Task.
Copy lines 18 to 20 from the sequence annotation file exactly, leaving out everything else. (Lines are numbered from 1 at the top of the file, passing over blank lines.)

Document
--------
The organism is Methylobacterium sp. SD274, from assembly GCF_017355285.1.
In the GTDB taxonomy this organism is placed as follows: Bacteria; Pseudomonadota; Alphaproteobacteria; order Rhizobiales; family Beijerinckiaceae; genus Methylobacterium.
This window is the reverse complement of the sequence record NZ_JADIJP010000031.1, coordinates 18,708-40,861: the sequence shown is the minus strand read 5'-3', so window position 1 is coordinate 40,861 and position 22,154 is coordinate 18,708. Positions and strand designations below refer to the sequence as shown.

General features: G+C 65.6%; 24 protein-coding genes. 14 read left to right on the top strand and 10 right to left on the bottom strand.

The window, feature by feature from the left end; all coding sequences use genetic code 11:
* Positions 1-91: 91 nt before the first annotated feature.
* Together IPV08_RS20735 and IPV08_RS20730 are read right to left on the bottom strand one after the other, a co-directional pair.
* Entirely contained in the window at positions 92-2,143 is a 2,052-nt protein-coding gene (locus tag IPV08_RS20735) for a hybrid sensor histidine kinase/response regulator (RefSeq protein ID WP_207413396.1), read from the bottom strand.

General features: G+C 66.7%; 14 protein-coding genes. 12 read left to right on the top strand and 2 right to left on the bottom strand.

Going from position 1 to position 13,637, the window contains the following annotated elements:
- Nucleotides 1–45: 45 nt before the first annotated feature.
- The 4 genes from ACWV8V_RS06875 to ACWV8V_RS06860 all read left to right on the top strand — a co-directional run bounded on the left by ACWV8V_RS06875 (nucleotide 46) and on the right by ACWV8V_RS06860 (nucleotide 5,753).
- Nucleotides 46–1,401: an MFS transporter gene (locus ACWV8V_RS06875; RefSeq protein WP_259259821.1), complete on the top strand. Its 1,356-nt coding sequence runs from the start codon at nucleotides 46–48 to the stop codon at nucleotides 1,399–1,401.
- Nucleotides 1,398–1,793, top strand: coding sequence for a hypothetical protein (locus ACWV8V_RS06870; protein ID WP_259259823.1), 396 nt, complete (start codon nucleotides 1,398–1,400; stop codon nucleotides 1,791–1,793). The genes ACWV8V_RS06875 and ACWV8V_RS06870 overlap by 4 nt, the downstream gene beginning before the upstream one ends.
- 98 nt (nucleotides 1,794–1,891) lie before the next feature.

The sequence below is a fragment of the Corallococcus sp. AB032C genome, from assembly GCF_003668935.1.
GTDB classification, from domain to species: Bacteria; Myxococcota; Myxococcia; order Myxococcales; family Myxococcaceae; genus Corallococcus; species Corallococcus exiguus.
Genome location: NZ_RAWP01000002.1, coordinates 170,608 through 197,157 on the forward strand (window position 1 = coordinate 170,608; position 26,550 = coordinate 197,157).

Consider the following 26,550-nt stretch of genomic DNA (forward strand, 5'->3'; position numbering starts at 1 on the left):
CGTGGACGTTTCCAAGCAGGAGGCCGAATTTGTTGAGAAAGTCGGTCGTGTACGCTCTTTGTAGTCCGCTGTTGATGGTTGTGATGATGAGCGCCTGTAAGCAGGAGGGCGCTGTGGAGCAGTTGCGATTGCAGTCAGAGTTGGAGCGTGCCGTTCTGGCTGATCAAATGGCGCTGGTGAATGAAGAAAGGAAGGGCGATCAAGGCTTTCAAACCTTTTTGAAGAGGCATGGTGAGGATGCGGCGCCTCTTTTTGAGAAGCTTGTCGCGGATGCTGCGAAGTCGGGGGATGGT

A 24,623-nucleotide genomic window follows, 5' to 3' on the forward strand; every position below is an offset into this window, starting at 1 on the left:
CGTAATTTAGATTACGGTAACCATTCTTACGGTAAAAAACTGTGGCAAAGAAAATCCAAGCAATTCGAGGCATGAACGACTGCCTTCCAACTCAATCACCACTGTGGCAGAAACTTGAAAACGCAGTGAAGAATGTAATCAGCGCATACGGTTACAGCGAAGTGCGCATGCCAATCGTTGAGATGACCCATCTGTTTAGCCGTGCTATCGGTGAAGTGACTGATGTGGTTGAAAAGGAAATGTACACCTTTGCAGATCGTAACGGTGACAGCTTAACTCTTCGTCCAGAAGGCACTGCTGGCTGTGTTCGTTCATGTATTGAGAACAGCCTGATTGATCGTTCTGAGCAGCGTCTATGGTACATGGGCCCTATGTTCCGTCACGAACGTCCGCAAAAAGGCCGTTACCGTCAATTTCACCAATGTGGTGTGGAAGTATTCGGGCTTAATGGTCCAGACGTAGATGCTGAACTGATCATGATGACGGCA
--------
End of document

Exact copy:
Genome location: NZ_RAWP01000002.1, coordinates 170,608 through 197,157 on the forward strand (window position 1 = coordinate 170,608; position 26,550 = coordinate 197,157).

Consider the following 26,550-nt stretch of genomic DNA (forward strand, 5'->3'; position numbering starts at 1 on the left):
CGTGGACGTTTCCAAGCAGGAGGCCGAATTTGTTGAGAAAGTCGGTCGTGTACGCTCTTTGTAGTCCGCTGTTGATGGTTGTGATGATGAGCGCCTGTAAGCAGGAGGGCGCTGTGGAGCAGTTGCGATTGCAGTCAGAGTTGGAGCGTGCCGTTCTGGCTGATCAAATGGCGCTGGTGAATGAAGAAAGGAAGGGCGATCAAGGCTTTCAAACCTTTTTGAAGAGGCATGGTGAGGATGCGGCGCCTCTTTTTGAGAAGCTTGTCGCGGATGCTGCGAAGTCGGGGGATGGT